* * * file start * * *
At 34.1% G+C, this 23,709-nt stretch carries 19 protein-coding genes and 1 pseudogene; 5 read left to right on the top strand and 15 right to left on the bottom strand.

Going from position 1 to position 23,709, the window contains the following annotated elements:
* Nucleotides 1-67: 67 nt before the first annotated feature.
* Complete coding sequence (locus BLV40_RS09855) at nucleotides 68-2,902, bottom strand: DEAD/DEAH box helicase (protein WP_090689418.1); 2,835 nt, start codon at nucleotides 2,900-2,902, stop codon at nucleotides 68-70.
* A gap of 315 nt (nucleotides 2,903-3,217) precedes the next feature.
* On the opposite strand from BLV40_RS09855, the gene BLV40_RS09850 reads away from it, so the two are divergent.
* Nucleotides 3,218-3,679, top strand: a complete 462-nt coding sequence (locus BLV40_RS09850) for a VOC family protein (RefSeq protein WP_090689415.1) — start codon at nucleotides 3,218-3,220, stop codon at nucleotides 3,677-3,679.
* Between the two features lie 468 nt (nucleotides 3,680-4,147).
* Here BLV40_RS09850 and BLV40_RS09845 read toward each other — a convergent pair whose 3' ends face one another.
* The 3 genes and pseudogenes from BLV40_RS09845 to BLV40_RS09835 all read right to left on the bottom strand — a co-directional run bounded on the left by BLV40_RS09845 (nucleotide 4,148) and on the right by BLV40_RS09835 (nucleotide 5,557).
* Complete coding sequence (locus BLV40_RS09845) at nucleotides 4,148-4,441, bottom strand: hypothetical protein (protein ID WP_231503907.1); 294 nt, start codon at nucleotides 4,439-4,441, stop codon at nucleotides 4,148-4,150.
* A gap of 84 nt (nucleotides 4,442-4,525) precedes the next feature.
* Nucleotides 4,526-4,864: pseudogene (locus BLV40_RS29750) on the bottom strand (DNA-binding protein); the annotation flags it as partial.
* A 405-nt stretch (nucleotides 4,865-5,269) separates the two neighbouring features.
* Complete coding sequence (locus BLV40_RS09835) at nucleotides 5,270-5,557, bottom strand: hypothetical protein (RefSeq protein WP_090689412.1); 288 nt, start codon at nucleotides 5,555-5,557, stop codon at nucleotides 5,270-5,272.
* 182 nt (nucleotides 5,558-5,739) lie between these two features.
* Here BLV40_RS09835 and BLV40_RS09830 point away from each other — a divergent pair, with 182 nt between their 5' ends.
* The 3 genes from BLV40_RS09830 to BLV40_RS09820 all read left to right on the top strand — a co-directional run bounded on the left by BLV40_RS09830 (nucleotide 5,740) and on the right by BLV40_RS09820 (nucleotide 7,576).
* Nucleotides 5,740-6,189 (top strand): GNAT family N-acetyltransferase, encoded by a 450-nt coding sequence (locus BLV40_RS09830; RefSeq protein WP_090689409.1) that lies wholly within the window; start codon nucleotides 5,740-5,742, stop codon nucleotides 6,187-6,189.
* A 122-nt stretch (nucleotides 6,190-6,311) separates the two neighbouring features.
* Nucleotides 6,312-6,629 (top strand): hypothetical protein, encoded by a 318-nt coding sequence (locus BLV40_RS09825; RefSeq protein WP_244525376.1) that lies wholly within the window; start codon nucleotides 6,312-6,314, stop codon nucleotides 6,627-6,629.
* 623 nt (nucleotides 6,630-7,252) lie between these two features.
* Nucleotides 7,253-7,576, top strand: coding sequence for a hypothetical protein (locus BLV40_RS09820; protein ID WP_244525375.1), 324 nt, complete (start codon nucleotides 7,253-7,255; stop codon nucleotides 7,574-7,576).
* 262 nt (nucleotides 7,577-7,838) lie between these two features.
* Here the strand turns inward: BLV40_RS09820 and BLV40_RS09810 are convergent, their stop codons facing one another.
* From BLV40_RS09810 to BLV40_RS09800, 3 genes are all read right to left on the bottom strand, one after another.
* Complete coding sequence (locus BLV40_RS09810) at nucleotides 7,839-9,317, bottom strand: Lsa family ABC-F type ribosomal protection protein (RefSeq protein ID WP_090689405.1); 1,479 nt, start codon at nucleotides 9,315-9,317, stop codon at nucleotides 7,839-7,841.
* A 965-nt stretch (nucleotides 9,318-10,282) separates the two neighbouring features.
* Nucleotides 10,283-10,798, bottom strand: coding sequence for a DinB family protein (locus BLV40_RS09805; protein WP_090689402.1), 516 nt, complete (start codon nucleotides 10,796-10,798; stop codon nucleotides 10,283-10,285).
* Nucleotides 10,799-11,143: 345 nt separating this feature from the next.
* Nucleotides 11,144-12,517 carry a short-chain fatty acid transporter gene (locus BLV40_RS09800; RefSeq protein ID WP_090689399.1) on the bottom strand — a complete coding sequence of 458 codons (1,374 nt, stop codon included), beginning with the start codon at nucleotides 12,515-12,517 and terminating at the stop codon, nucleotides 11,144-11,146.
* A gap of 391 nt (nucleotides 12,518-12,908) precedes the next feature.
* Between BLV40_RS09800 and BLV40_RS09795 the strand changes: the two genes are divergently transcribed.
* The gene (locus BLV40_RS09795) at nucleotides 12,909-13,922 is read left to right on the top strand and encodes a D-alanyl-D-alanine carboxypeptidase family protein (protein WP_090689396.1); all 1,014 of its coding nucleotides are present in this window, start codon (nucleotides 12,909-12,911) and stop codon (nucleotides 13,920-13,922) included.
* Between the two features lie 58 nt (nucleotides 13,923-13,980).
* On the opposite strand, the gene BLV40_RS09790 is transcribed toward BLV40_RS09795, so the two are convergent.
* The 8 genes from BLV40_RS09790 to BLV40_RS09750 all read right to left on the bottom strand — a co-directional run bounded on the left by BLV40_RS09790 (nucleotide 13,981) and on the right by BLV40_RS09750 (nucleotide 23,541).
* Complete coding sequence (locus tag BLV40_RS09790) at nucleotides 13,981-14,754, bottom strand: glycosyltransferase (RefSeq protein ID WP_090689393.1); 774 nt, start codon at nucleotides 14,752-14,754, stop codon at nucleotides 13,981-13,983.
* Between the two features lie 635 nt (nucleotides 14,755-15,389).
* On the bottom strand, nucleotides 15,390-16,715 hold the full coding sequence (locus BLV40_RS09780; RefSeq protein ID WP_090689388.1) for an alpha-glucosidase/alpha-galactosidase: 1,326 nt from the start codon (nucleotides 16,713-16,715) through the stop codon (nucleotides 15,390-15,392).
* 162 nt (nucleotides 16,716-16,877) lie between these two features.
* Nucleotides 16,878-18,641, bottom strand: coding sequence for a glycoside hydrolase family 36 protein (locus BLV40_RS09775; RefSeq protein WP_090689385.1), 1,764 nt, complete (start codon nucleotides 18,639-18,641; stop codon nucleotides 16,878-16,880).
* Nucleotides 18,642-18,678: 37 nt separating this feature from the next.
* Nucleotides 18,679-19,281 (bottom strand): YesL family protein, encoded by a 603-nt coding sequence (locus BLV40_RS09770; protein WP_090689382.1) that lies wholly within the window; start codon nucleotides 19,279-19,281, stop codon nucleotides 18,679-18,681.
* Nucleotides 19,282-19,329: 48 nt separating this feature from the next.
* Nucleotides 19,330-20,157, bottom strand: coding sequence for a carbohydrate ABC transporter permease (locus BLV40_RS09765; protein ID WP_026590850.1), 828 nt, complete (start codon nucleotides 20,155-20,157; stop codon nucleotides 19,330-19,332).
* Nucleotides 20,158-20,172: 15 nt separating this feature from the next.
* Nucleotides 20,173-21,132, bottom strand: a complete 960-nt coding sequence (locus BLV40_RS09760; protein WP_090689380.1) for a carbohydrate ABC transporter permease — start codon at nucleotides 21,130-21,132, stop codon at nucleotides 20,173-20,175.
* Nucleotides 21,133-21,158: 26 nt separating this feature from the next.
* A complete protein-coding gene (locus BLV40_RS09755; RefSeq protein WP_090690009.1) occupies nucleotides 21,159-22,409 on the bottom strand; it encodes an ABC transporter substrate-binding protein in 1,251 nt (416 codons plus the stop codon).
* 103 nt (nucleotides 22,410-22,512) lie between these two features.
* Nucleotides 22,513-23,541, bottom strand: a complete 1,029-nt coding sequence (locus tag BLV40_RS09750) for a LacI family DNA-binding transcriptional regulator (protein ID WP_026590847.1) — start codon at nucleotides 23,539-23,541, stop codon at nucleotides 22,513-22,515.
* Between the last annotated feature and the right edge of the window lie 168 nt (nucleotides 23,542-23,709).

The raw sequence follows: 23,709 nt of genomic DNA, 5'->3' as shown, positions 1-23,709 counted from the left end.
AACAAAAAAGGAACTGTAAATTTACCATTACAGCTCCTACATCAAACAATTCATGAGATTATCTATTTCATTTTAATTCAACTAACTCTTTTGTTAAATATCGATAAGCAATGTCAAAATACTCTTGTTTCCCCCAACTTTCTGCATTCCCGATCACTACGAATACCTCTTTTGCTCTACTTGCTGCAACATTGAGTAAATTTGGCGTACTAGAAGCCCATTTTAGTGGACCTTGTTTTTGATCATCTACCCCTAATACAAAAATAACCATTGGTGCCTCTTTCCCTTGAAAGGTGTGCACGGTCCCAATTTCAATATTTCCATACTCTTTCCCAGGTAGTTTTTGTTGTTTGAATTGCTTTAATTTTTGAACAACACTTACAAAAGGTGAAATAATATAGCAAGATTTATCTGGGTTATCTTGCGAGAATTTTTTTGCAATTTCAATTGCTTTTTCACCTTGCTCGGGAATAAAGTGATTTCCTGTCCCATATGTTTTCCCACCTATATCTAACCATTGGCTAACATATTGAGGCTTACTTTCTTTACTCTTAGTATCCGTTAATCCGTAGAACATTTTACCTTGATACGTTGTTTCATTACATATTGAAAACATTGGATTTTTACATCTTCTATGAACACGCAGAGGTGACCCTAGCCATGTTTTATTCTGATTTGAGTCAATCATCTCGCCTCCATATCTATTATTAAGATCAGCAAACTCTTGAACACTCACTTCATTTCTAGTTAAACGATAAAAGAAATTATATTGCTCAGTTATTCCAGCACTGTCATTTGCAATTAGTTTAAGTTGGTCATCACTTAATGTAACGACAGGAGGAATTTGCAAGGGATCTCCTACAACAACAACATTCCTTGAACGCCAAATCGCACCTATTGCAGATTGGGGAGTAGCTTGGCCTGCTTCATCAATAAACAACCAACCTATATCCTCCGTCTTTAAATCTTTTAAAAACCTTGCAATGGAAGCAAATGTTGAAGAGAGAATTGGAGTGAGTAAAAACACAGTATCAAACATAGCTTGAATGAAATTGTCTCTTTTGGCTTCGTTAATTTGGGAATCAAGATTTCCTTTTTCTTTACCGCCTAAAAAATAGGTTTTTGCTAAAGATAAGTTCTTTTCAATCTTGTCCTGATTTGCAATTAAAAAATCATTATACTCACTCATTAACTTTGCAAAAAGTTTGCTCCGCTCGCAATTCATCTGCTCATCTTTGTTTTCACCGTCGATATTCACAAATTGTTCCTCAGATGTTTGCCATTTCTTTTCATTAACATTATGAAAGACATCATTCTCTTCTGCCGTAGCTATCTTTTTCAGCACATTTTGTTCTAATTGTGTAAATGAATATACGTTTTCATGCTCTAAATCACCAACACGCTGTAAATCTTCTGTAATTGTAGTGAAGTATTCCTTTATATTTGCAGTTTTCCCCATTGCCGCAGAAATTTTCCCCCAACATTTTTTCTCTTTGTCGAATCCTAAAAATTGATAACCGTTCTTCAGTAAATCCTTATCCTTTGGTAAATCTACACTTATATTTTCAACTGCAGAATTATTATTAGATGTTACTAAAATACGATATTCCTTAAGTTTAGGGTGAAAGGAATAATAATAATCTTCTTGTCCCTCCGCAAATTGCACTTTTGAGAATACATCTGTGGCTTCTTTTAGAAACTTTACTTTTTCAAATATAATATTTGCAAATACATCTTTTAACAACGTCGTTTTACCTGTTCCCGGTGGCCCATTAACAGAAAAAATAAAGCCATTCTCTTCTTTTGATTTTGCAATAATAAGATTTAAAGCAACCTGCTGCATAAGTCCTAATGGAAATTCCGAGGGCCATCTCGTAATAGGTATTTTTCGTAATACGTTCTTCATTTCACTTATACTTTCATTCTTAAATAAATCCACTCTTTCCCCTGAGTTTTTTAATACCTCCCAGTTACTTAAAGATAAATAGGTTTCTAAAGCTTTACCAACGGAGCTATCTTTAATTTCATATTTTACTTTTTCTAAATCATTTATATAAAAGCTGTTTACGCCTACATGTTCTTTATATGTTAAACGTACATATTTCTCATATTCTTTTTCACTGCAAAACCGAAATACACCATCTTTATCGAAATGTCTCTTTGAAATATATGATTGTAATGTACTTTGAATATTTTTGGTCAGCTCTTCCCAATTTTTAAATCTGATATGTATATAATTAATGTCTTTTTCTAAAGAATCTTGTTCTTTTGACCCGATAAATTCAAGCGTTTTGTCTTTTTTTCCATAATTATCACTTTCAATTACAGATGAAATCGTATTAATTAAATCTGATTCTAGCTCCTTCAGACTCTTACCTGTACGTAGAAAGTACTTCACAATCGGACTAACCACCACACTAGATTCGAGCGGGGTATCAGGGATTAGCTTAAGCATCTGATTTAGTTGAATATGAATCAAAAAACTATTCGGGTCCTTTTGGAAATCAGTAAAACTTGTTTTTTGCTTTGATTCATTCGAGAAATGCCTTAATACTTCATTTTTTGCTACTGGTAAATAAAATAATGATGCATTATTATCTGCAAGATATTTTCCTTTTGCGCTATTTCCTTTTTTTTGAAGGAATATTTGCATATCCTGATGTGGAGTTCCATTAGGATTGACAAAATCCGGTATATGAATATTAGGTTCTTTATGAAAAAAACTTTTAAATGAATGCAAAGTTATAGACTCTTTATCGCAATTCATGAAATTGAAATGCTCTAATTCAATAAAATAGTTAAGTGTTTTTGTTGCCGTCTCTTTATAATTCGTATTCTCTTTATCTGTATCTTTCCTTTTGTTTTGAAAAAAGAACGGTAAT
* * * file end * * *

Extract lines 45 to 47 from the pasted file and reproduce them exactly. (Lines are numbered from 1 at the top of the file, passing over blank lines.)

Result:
* Nucleotides 19,282-19,329: 48 nt separating this feature from the next.
* Nucleotides 19,330-20,157, bottom strand: coding sequence for a carbohydrate ABC transporter permease (locus BLV40_RS09765; protein ID WP_026590850.1), 828 nt, complete (start codon nucleotides 20,155-20,157; stop codon nucleotides 19,330-19,332).
* Nucleotides 20,158-20,172: 15 nt separating this feature from the next.